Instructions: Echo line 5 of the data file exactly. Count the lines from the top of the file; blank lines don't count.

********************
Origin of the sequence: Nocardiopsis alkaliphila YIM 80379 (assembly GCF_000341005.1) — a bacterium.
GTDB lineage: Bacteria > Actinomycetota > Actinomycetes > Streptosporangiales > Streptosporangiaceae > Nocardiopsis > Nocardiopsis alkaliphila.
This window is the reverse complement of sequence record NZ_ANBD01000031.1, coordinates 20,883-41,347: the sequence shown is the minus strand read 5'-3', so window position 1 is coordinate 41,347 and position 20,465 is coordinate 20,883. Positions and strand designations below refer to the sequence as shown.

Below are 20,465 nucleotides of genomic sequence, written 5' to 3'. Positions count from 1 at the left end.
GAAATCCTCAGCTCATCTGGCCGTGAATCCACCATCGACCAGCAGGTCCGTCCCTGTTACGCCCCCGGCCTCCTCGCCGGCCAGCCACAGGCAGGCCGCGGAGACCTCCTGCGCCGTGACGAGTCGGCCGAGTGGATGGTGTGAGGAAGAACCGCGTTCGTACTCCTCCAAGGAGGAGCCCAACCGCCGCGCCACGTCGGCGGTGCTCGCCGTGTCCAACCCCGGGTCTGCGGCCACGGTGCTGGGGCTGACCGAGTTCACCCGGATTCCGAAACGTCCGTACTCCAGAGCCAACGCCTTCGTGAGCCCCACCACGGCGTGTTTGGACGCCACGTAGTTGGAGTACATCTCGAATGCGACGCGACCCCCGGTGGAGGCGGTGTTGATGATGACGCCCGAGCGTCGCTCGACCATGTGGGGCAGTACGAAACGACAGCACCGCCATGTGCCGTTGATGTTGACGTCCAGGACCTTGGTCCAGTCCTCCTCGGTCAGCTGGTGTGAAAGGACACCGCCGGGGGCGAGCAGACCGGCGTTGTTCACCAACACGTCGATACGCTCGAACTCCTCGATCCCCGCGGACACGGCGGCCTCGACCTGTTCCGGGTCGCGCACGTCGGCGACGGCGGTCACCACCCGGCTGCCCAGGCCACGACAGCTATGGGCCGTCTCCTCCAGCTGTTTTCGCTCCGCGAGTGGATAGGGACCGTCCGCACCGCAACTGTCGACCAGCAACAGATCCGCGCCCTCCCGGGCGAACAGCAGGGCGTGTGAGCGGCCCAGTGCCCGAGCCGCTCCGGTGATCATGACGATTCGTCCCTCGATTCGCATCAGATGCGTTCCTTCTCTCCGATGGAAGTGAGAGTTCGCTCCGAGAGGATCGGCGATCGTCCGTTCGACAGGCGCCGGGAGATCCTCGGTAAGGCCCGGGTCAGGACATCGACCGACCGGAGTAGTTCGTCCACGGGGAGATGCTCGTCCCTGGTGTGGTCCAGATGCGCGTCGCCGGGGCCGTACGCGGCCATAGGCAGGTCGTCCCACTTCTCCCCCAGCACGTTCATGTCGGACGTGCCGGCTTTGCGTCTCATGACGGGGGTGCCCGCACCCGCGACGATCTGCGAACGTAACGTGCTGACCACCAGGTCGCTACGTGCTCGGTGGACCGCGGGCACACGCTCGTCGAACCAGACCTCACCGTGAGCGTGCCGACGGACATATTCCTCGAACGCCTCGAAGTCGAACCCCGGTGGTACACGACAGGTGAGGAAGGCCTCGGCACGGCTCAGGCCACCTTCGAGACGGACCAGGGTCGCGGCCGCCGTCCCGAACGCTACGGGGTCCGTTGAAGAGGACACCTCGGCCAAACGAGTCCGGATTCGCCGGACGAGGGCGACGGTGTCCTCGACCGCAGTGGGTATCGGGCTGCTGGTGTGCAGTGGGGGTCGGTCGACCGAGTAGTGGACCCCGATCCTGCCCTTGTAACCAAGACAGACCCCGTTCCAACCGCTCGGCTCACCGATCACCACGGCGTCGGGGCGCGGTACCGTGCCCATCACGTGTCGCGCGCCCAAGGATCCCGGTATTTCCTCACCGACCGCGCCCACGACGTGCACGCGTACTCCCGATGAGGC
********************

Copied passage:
GAAATCCTCAGCTCATCTGGCCGTGAATCCACCATCGACCAGCAGGTCCGTCCCTGTTACGCCCCCGGCCTCCTCGCCGGCCAGCCACAGGCAGGCCGCGGAGACCTCCTGCGCCGTGACGAGTCGGCCGAGTGGATGGTGTGAGGAAGAACCGCGTTCGTACTCCTCCAAGGAGGAGCCCAACCGCCGCGCCACGTCGGCGGTGCTCGCCGTGTCCAACCCCGGGTCTGCGGCCACGGTGCTGGGGCTGACCGAGTTCACCCGGATTCCGAAACGTCCGTACTCCAGAGCCAACGCCTTCGTGAGCCCCACCACGGCGTGTTTGGACGCCACGTAGTTGGAGTACATCTCGAATGCGACGCGACCCCCGGTGGAGGCGGTGTTGATGATGACGCCCGAGCGTCGCTCGACCATGTGGGGCAGTACGAAACGACAGCACCGCCATGTGCCGTTGATGTTGACGTCCAGGACCTTGGTCCAGTCCTCCTCGGTCAGCTGGTGTGAAAGGACACCGCCGGGGGCGAGCAGACCGGCGTTGTTCACCAACACGTCGATACGCTCGAACTCCTCGATCCCCGCGGACACGGCGGCCTCGACCTGTTCCGGGTCGCGCACGTCGGCGACGGCGGTCACCACCCGGCTGCCCAGGCCACGACAGCTATGGGCCGTCTCCTCCAGCTGTTTTCGCTCCGCGAGTGGATAGGGACCGTCCGCACCGCAACTGTCGACCAGCAACAGATCCGCGCCCTCCCGGGCGAACAGCAGGGCGTGTGAGCGGCCCAGTGCCCGAGCCGCTCCGGTGATCATGACGATTCGTCCCTCGATTCGCATCAGATGCGTTCCTTCTCTCCGATGGAAGTGAGAGTTCGCTCCGAGAGGATCGGCGATCGTCCGTTCGACAGGCGCCGGGAGATCCTCGGTAAGGCCCGGGTCAGGACATCGACCGACCGGAGTAGTTCGTCCACGGGGAGATGCTCGTCCCTGGTGTGGTCCAGATGCGCGTCGCCGGGGCCGTACGCGGCCATAGGCAGGTCGTCCCACTTCTCCCCCAGCACGTTCATGTCGGACGTGCCGGCTTTGCGTCTCATGACGGGGGTGCCCGCACCCGCGACGATCTGCGAACGTAACGTGCTGACCACCAGGTCGCTACGTGCTCGGTGGACCGCGGGCACACGCTCGTCGAACCAGACCTCACCGTGAGCGTGCCGACGGACATATTCCTCGAACGCCTCGAAGTCGAACCCCGGTGGTACACGACAGGTGAGGAAGGCCTCGGCACGGCTCAGGCCACCTTCGAGACGGACCAGGGTCGCGGCCGCCGTCCCGAACGCTACGGGGTCCGTTGAAGAGGACACCTCGGCCAAACGAGTCCGGATTCGCCGGACGAGGGCGACGGTGTCCTCGACCGCAGTGGGTATCGGGCTGCTGGTGTGCAGTGGGGGTCGGTCGACCGAGTAGTGGACCCCGATCCTGCCCTTGTAACCAAGACAGACCCCGTTCCAACCGCTCGGCTCACCGATCACCACGGCGTCGGGGCGCGGTACCGTGCCCATCACGTGTCGCGCGCCCAAGGATCCCGGTATTTCCTCACCGACCGCGCCCACGACGTGCACGCGTACTCCCGATGAGGC